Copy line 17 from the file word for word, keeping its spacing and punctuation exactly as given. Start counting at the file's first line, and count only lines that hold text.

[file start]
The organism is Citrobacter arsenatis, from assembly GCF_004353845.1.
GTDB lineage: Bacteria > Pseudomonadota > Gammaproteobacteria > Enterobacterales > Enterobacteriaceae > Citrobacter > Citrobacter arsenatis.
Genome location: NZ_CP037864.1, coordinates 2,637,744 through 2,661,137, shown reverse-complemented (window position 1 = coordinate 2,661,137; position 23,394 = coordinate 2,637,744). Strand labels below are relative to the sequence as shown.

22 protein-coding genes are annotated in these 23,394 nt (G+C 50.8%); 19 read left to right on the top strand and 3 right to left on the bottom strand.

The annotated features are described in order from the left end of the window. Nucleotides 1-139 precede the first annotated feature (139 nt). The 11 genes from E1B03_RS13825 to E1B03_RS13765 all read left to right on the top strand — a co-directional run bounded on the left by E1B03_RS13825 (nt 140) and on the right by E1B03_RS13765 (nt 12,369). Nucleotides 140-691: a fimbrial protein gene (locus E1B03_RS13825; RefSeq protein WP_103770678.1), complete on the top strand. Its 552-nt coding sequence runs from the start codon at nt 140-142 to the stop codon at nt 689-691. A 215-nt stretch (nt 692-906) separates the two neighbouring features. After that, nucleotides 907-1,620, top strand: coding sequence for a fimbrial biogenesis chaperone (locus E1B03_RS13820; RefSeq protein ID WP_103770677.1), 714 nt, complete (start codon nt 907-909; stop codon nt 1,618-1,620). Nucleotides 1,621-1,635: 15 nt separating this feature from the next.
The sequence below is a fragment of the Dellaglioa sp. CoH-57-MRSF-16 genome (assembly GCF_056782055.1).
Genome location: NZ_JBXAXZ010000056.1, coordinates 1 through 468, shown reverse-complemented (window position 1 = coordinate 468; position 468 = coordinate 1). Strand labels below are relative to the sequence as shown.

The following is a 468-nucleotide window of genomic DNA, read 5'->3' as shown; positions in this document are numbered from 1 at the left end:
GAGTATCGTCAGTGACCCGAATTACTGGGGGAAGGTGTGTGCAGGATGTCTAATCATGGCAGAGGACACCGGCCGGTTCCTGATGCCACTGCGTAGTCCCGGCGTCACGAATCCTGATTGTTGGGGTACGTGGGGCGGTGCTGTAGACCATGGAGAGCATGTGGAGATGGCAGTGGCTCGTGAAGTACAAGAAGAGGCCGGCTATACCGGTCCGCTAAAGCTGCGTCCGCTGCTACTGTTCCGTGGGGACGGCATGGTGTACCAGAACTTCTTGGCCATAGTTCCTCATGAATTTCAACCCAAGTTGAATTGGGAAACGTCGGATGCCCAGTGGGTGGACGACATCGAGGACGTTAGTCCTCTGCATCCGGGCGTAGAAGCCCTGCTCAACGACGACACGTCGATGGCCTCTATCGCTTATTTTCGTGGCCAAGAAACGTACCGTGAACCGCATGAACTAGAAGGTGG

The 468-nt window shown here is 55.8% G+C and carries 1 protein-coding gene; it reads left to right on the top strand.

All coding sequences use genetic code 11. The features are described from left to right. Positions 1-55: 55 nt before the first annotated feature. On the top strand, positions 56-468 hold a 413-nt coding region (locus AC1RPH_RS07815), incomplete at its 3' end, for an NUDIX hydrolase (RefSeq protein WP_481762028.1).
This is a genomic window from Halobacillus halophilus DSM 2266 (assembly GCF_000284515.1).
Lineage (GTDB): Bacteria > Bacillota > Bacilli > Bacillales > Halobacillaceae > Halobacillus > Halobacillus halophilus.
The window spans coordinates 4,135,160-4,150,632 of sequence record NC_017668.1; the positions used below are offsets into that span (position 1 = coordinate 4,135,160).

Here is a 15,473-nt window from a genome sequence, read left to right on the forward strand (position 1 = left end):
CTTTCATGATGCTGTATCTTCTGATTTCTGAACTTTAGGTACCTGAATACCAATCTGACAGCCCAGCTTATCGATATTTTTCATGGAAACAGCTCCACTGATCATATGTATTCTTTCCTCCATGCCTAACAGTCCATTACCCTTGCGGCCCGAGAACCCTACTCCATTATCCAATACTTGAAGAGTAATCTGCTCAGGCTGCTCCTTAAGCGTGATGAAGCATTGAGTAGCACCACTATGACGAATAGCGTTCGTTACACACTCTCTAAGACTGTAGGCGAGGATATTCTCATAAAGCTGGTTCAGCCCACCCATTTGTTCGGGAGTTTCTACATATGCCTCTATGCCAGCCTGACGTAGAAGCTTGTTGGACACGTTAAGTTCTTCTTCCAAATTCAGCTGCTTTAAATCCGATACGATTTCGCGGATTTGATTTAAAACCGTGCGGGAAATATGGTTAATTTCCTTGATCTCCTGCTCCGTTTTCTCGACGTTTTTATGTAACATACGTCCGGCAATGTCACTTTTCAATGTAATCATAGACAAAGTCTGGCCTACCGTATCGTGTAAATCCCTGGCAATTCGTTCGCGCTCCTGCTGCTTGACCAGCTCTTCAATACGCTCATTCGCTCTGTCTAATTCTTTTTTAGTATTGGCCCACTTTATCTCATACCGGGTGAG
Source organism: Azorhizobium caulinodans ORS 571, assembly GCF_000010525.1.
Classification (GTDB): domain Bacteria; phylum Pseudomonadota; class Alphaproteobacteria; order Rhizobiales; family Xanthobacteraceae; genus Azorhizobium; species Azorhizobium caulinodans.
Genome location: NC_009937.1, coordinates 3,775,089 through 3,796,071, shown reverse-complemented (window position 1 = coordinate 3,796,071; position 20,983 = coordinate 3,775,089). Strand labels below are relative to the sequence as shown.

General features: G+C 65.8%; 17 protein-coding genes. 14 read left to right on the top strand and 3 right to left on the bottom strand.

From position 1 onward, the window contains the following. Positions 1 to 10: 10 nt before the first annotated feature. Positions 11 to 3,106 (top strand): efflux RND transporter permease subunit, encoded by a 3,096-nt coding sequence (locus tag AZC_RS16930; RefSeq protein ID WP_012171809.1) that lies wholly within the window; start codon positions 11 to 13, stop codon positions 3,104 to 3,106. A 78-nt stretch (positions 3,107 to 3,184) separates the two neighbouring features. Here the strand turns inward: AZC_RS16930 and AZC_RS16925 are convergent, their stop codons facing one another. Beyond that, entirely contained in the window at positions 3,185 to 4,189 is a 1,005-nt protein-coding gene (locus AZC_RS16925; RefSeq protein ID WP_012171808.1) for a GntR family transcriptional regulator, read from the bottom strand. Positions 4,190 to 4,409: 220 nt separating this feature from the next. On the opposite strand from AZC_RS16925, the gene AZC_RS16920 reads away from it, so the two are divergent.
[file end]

Source organism: Azorhizobium caulinodans ORS 571, assembly GCF_000010525.1.